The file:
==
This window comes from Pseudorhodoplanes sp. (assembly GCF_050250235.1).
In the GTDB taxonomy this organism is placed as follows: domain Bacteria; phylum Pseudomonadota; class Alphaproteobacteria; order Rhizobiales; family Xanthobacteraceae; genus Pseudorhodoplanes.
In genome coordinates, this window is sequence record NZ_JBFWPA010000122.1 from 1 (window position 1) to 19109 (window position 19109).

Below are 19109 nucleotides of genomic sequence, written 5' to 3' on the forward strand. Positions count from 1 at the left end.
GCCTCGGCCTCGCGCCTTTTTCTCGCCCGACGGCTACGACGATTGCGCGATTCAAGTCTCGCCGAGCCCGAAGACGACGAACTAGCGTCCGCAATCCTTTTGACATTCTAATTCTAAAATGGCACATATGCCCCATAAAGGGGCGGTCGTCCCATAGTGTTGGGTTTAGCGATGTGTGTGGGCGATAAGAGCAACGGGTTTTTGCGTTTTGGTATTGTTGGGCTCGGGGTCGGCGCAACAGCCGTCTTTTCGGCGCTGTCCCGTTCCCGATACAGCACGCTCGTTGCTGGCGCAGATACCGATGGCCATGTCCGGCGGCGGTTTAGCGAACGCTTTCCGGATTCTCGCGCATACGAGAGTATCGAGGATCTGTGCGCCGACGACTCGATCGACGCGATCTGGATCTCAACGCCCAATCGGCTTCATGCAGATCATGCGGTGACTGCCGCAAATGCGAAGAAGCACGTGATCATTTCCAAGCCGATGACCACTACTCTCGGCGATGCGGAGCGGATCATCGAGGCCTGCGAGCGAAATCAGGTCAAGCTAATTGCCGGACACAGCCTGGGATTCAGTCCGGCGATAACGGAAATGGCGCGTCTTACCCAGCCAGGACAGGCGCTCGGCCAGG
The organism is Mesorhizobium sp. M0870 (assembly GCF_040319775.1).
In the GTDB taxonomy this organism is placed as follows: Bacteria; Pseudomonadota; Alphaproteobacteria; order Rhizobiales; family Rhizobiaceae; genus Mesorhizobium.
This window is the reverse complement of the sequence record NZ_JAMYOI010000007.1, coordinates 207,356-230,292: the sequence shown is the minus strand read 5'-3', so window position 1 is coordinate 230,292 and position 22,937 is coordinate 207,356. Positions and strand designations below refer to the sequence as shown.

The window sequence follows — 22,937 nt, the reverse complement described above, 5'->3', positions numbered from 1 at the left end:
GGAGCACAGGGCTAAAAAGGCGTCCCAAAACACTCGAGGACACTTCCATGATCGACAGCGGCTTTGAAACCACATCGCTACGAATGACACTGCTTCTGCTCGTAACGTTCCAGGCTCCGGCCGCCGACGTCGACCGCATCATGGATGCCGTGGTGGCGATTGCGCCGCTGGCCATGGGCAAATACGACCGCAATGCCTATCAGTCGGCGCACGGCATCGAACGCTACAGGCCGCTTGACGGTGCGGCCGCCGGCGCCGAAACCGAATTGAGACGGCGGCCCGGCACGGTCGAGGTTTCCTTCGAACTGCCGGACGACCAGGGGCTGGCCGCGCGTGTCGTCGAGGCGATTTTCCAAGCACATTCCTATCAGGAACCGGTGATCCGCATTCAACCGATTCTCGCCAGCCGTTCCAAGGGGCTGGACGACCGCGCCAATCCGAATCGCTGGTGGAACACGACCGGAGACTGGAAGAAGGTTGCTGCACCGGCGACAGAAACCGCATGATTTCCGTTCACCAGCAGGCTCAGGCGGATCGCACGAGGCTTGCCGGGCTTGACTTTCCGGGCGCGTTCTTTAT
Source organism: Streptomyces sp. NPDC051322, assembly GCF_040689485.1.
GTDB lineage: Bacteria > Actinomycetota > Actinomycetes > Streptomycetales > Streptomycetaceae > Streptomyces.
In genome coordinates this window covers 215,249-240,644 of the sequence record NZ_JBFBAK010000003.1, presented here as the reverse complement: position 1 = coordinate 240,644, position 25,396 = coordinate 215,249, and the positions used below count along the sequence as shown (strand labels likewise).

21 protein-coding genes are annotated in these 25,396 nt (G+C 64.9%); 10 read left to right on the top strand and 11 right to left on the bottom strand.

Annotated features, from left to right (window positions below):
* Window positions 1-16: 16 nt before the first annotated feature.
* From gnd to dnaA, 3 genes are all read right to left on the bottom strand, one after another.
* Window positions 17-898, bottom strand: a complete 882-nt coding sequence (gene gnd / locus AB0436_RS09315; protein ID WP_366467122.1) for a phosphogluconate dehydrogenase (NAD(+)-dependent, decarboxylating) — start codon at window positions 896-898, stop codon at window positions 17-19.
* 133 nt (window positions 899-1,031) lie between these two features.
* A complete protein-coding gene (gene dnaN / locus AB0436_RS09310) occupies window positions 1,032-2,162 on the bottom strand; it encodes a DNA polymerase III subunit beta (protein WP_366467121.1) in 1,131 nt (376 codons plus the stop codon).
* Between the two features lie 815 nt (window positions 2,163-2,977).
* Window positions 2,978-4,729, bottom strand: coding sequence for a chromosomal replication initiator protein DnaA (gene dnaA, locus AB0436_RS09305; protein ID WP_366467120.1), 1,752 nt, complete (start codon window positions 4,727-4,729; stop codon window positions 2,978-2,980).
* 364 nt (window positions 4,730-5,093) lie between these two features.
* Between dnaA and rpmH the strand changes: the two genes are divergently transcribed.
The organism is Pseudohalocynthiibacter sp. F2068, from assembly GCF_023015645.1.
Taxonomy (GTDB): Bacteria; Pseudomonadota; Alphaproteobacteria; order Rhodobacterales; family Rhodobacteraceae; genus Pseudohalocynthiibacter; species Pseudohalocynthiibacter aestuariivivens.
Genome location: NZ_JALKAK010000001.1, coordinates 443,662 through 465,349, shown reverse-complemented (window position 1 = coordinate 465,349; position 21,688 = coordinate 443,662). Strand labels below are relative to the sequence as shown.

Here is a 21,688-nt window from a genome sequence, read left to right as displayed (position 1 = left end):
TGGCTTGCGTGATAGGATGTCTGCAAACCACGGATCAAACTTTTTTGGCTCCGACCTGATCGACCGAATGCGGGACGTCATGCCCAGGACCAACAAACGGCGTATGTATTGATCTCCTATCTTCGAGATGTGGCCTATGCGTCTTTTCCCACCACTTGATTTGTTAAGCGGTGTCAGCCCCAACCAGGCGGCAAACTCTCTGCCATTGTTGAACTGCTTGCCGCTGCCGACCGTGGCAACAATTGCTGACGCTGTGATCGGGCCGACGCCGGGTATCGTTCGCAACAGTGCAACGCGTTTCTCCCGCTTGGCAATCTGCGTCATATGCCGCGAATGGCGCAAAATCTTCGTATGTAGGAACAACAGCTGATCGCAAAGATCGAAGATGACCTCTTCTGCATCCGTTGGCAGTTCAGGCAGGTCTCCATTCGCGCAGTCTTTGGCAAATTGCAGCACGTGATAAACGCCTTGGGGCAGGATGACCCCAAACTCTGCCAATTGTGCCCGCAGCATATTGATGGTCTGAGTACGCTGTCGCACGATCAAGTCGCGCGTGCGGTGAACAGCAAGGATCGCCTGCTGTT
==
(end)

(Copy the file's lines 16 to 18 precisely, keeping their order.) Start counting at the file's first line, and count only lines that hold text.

* Window positions 1-16: 16 nt before the first annotated feature.
* From gnd to dnaA, 3 genes are all read right to left on the bottom strand, one after another.
* Window positions 17-898, bottom strand: a complete 882-nt coding sequence (gene gnd / locus AB0436_RS09315; protein ID WP_366467122.1) for a phosphogluconate dehydrogenase (NAD(+)-dependent, decarboxylating) — start codon at window positions 896-898, stop codon at window positions 17-19.